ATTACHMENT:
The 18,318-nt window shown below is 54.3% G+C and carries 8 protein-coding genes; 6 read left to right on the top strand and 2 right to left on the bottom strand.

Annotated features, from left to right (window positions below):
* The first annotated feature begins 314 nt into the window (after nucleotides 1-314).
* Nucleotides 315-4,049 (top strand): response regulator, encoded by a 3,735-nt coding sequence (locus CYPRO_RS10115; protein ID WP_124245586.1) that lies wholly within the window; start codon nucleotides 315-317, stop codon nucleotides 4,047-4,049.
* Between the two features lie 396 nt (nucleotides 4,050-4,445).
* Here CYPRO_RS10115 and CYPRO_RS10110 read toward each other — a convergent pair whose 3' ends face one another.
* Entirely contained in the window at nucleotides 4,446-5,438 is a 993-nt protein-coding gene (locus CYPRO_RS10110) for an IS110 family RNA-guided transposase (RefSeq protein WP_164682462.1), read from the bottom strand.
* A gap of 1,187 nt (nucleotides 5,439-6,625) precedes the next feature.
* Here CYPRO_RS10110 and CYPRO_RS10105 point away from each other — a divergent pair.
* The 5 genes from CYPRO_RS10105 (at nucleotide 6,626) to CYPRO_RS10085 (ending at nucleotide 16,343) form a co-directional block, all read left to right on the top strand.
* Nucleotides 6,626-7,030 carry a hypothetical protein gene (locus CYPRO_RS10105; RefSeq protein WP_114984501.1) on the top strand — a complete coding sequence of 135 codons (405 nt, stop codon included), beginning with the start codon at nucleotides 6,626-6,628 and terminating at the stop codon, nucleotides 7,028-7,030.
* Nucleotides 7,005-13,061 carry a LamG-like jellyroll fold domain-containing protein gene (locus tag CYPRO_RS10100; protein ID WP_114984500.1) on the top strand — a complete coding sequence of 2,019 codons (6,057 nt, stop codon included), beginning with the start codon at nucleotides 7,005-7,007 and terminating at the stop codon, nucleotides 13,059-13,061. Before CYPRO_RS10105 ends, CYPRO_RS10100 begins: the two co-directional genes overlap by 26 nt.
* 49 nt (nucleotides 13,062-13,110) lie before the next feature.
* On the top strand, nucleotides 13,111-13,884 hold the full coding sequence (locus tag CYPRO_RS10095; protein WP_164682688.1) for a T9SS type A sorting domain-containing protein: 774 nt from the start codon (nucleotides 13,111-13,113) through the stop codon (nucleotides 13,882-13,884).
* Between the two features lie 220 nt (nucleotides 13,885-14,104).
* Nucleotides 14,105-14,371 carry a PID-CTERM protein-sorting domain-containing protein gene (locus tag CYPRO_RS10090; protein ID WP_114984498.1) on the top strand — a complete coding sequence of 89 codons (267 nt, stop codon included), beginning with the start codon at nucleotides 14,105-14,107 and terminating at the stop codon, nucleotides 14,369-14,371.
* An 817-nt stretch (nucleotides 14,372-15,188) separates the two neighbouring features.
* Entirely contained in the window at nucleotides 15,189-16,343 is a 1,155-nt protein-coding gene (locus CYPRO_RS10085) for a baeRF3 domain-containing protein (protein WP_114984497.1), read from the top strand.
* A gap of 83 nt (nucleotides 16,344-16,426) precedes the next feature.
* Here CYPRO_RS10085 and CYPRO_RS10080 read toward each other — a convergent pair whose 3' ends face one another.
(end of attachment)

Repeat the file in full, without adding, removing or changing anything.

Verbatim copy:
The 18,318-nt window shown below is 54.3% G+C and carries 8 protein-coding genes; 6 read left to right on the top strand and 2 right to left on the bottom strand.

Annotated features, from left to right (window positions below):
* The first annotated feature begins 314 nt into the window (after nucleotides 1-314).
* Nucleotides 315-4,049 (top strand): response regulator, encoded by a 3,735-nt coding sequence (locus CYPRO_RS10115; protein ID WP_124245586.1) that lies wholly within the window; start codon nucleotides 315-317, stop codon nucleotides 4,047-4,049.
* Between the two features lie 396 nt (nucleotides 4,050-4,445).
* Here CYPRO_RS10115 and CYPRO_RS10110 read toward each other — a convergent pair whose 3' ends face one another.
* Entirely contained in the window at nucleotides 4,446-5,438 is a 993-nt protein-coding gene (locus CYPRO_RS10110) for an IS110 family RNA-guided transposase (RefSeq protein WP_164682462.1), read from the bottom strand.
* A gap of 1,187 nt (nucleotides 5,439-6,625) precedes the next feature.
* Here CYPRO_RS10110 and CYPRO_RS10105 point away from each other — a divergent pair.
* The 5 genes from CYPRO_RS10105 (at nucleotide 6,626) to CYPRO_RS10085 (ending at nucleotide 16,343) form a co-directional block, all read left to right on the top strand.
* Nucleotides 6,626-7,030 carry a hypothetical protein gene (locus CYPRO_RS10105; RefSeq protein WP_114984501.1) on the top strand — a complete coding sequence of 135 codons (405 nt, stop codon included), beginning with the start codon at nucleotides 6,626-6,628 and terminating at the stop codon, nucleotides 7,028-7,030.
* Nucleotides 7,005-13,061 carry a LamG-like jellyroll fold domain-containing protein gene (locus tag CYPRO_RS10100; protein ID WP_114984500.1) on the top strand — a complete coding sequence of 2,019 codons (6,057 nt, stop codon included), beginning with the start codon at nucleotides 7,005-7,007 and terminating at the stop codon, nucleotides 13,059-13,061. Before CYPRO_RS10105 ends, CYPRO_RS10100 begins: the two co-directional genes overlap by 26 nt.
* 49 nt (nucleotides 13,062-13,110) lie before the next feature.
* On the top strand, nucleotides 13,111-13,884 hold the full coding sequence (locus tag CYPRO_RS10095; protein WP_164682688.1) for a T9SS type A sorting domain-containing protein: 774 nt from the start codon (nucleotides 13,111-13,113) through the stop codon (nucleotides 13,882-13,884).
* Between the two features lie 220 nt (nucleotides 13,885-14,104).
* Nucleotides 14,105-14,371 carry a PID-CTERM protein-sorting domain-containing protein gene (locus tag CYPRO_RS10090; protein ID WP_114984498.1) on the top strand — a complete coding sequence of 89 codons (267 nt, stop codon included), beginning with the start codon at nucleotides 14,105-14,107 and terminating at the stop codon, nucleotides 14,369-14,371.
* An 817-nt stretch (nucleotides 14,372-15,188) separates the two neighbouring features.
* Entirely contained in the window at nucleotides 15,189-16,343 is a 1,155-nt protein-coding gene (locus CYPRO_RS10085) for a baeRF3 domain-containing protein (protein WP_114984497.1), read from the top strand.
* A gap of 83 nt (nucleotides 16,344-16,426) precedes the next feature.
* Here CYPRO_RS10085 and CYPRO_RS10080 read toward each other — a convergent pair whose 3' ends face one another.